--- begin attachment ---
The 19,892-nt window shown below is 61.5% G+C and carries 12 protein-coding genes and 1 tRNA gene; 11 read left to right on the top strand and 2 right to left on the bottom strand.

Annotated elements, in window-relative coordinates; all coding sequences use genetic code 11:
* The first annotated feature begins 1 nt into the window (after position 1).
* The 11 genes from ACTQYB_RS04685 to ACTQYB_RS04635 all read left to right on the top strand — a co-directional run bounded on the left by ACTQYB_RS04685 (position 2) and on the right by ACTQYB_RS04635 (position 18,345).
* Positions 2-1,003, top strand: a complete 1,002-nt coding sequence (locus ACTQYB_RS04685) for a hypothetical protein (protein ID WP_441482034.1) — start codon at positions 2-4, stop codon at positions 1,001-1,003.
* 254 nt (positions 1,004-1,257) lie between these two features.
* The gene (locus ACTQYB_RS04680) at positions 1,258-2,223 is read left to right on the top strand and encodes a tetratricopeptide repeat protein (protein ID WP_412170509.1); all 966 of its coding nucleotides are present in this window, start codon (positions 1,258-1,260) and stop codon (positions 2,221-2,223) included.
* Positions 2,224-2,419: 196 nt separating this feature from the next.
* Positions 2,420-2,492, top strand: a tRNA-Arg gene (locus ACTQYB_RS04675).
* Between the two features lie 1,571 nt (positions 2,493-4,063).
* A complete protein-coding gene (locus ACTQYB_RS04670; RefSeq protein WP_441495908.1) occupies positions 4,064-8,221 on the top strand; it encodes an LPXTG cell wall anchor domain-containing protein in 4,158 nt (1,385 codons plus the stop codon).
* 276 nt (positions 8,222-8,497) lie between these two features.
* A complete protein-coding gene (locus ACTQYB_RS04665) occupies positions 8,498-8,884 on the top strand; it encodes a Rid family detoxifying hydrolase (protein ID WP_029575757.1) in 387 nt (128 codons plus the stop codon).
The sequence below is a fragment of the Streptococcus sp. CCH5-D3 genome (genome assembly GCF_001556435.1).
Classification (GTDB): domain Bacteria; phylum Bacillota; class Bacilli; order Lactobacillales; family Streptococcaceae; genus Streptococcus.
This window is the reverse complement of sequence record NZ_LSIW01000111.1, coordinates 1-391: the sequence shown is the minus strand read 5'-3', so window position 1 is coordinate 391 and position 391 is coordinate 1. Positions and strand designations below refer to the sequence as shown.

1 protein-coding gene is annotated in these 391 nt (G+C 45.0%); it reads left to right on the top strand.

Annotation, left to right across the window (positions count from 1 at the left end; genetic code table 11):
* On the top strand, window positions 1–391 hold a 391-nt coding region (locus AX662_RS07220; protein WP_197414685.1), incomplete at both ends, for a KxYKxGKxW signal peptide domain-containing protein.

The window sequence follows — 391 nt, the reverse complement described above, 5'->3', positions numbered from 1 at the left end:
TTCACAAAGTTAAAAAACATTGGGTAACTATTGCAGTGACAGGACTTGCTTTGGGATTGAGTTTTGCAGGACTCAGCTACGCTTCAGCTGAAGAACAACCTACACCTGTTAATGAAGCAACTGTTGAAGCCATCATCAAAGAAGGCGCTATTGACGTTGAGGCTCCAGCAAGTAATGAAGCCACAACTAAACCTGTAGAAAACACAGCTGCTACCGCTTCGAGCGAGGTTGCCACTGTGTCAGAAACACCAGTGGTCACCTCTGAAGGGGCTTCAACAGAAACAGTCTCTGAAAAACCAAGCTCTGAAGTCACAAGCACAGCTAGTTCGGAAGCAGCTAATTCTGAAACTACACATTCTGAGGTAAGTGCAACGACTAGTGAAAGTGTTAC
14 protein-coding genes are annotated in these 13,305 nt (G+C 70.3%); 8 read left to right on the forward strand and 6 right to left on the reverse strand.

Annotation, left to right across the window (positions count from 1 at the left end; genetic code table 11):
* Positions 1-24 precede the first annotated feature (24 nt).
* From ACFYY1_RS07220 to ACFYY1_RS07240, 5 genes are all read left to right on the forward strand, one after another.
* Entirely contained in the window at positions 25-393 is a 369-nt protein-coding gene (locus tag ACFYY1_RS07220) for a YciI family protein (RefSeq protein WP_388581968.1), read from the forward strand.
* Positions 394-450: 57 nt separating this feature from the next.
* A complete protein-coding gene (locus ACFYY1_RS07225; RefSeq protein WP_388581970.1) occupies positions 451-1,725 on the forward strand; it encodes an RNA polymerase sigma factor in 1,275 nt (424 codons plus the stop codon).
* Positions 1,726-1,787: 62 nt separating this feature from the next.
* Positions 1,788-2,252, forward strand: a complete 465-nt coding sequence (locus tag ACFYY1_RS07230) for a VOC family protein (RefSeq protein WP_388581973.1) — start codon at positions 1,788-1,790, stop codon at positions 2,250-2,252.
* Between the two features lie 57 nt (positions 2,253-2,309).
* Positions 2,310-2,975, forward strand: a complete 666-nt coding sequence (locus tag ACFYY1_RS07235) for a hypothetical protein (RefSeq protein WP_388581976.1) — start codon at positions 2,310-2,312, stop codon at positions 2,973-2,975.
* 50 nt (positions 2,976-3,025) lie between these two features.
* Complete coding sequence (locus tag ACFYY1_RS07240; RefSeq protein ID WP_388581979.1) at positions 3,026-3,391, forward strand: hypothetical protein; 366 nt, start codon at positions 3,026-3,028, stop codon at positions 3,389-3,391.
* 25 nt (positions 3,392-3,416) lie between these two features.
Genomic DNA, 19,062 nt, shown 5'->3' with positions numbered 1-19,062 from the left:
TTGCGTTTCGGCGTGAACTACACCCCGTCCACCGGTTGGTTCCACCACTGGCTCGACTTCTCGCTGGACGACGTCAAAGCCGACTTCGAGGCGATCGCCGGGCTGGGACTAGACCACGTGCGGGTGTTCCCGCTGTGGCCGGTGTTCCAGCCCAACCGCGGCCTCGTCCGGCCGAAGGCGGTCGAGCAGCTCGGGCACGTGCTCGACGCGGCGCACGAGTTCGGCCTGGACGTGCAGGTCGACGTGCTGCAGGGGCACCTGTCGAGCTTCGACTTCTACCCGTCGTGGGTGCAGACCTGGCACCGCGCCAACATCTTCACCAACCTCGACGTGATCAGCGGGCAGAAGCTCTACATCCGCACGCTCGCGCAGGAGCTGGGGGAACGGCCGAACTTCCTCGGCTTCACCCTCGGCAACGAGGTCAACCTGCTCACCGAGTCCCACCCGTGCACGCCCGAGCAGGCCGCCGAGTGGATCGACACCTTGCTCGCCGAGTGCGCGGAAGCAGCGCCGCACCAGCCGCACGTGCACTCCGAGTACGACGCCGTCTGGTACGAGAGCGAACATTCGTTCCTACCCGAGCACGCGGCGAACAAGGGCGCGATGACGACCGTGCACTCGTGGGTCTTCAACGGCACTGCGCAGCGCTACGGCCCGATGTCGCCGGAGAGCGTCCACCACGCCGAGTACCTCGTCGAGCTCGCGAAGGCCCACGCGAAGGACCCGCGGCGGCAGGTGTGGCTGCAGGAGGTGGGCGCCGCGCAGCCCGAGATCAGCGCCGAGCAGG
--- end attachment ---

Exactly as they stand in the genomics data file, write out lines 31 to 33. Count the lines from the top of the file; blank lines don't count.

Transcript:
* Between the two features lie 57 nt (positions 2,253-2,309).
* Positions 2,310-2,975, forward strand: a complete 666-nt coding sequence (locus tag ACFYY1_RS07235) for a hypothetical protein (RefSeq protein WP_388581976.1) — start codon at positions 2,310-2,312, stop codon at positions 2,973-2,975.
* 50 nt (positions 2,976-3,025) lie between these two features.